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Developing Localized Implementation Strategies for Community-level Obesity Prevention
February 24 @ 9:00 am - 10:30 am
Obesity is a complex health issue influenced by a number of factors including community context. The aim of this presentation is to describe a mixed methods consensus-based modeling approach used to identify community readiness and capacity factors related to implementation of community-level interventions that address contextual factors influencing obesity risk. These include nutrition-related policy, systems, and environmental interventions such as farmers’ markets, healthy food retail initiatives, healthy eating in childcare policies, and farm-to-school programming. Consensus modeling methods resulted in the development of four diagnostic tools that include hierarchical scoring to tailor implementation recommendations to local need. We will discuss methods for developing and disseminating the diagnostic tools to reach public health and community nutrition practitioners throughout Ohio.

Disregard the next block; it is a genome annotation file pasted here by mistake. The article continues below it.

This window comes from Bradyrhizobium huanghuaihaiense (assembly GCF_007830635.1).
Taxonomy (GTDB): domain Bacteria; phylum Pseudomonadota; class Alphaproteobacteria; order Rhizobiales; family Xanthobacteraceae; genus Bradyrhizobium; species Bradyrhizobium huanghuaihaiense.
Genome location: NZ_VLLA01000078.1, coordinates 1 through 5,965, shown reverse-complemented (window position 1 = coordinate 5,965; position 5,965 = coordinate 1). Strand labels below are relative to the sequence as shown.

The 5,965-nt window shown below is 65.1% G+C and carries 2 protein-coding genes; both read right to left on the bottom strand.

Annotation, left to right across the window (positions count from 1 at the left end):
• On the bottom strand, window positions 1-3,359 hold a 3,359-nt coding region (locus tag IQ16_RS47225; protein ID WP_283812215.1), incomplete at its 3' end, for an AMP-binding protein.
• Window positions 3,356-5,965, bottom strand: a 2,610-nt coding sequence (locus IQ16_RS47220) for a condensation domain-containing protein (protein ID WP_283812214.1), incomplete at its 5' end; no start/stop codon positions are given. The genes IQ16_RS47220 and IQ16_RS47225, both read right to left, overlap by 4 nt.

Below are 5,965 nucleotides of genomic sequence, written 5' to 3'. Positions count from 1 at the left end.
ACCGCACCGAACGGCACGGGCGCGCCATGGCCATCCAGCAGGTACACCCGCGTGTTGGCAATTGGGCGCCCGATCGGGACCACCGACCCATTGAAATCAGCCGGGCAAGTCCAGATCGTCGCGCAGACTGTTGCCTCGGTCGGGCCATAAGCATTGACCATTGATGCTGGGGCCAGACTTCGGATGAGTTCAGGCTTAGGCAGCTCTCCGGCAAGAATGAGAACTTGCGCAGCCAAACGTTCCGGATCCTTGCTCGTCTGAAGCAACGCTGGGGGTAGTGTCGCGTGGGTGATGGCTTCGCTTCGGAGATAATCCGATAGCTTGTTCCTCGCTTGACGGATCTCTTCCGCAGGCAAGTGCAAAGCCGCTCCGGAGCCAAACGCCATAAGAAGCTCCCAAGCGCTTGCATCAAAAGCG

Dr. Freedman is Associate Professor of Epidemiology, Biostatistics, and Social Work at Case Western Reserve University and Associate Director of the Prevention Research Center for Healthy Neighborhoods. Dr. Freedman’s applied research examines the influence of community food environments on health and wellbeing with an emphasis on strategies to promote health equity. Her work is situated within a broader approach to health promotion and disease prevention research that values meaningful engagement of communities in the process of knowledge production and dissemination. Dr. Freedman currently leads four federally-funded studies focused on the intersection of food access and health outcomes. Dr. Freedman is currently Co-Chair of the Hunger Safety Net Research Working Group of the CDC-funded Nutrition and Obesity Policy Research and Evaluation Network.
Slide Presentation: HSR_02_24_2017_Slides